The relevant provisions of the Russian State Immunity Act 2015 read as follows:

Article 5. Consent of a foreign State to the exercise of jurisdiction by the court of the Russian Federation

  1. A foreign State does not enjoy immunity from jurisdiction in the Russian Federation if it has explicitly consented to the exercise of jurisdiction by the court of the Russian Federation with respect to the dispute at hand in:

1) a treaty;

2) a written agreement, which is not a treaty;

3) a declaration before the court of the Russian Federation, written notification of a court of the Russian Federation, or a written notification handed over to the Russian Federation via the diplomatic channels, within the framework of the process with respect to the dispute at hand.

Article 6. Waiver of immunity from jurisdiction

[…]

  1. A foreign State is deemed to have waived its immunity from jurisdiction regarding the disputes concerning the arbitration agreement, if such a foreign State has entered into an arbitration agreement for the resolution of disputes, which have arisen or which may arise with respect to performance of obligations.

[…]

The Court sustained both of Ukraine’s objections. Insofar as the judgment is concerned with immunity from jurisdiction (as opposed to the lack of effective jurisdiction), the Court held, without much explanation, that Article 9(3) of the Russia-Ukraine BIT was not explicit enough to amount to Ukraine’s waiver of immunity from jurisdiction for the purposes of subsequent recognition and enforcement of the investment arbitration award. The Court added that neither did the arbitration agreement between Tatneft and Ukraine constitute such a waiver.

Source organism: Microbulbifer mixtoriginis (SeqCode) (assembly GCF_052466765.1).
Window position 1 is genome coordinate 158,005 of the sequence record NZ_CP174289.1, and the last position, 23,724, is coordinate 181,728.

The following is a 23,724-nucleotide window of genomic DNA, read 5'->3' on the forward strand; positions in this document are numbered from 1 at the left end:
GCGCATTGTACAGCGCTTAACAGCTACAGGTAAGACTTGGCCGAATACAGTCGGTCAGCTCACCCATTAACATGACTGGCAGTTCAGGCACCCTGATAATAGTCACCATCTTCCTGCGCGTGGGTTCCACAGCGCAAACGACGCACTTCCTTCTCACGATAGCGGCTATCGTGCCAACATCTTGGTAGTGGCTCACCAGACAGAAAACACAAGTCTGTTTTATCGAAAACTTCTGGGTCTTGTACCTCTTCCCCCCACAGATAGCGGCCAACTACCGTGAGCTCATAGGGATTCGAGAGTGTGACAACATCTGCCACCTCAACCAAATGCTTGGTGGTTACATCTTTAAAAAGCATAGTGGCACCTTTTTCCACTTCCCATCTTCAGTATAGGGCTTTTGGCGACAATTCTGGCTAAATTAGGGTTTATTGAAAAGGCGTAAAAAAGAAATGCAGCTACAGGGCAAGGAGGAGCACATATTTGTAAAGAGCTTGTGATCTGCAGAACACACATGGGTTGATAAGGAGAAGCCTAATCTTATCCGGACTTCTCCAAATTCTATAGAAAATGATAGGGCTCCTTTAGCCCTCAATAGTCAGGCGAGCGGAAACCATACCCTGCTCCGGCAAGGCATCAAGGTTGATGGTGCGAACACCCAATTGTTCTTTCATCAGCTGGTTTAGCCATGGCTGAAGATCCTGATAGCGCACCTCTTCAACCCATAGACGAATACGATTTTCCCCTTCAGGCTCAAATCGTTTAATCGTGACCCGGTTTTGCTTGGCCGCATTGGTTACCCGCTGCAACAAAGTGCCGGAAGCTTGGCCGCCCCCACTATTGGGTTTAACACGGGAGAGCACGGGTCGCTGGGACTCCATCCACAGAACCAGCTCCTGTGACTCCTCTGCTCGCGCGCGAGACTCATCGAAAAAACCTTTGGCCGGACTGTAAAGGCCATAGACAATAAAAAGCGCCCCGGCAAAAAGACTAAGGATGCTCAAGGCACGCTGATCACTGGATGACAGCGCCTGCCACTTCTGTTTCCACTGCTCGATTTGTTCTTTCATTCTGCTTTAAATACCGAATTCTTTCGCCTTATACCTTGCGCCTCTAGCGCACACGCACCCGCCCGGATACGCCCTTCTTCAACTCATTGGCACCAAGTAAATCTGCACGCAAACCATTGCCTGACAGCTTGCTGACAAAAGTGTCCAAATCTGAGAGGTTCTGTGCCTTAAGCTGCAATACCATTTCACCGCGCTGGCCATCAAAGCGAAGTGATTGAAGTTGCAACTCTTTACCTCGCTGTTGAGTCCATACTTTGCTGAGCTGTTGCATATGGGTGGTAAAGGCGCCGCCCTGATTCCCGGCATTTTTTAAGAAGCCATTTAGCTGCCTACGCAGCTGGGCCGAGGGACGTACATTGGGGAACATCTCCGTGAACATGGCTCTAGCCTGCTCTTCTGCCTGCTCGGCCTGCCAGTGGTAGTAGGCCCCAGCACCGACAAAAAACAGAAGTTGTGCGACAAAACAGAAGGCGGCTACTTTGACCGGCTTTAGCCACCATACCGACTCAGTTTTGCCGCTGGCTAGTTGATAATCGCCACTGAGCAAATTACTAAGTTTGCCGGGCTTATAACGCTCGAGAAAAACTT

Unfortunately, the Court did not engage into discussion of the issue whether its rejection of Tatneft’s petition for recognition and enforcement based on Ukraine’s immunity from jurisdiction could violate Tatneft’s right of access to court under Article 6 of the European Convention on Human Rights [Oleynikov v Russia App no 36703/04 (ECHR, 14 March 2013) [54] – [73]] as well as the right to peaceful enjoyment of its possessions under Article 1 Protocol 1 to the same Convention [by implication, Sedelmayer v Germany App nos. 31090/06 30216/06 (ECHR, 10 November 2009)]. Neither did the Court analyse whether such a rejection could violate Russia’s obligation under Article V of the New York Convention for the Recognition and Enforcement of Foreign Arbitral Awards to recognise and enforce arbitral awards subject only to a limited set of exceptions, immunity not being mentioned. Nor was it elaborated whether the rejection of Tatneft’s application could contradict Russia’s obligation under Article 18 of the VCLT not to deprive the UN Convention on Jurisdictional Immunities of States and Their Property signed by Russia without subsequent ratification of its object and purpose. Below I will  examine the points discussed by the Court.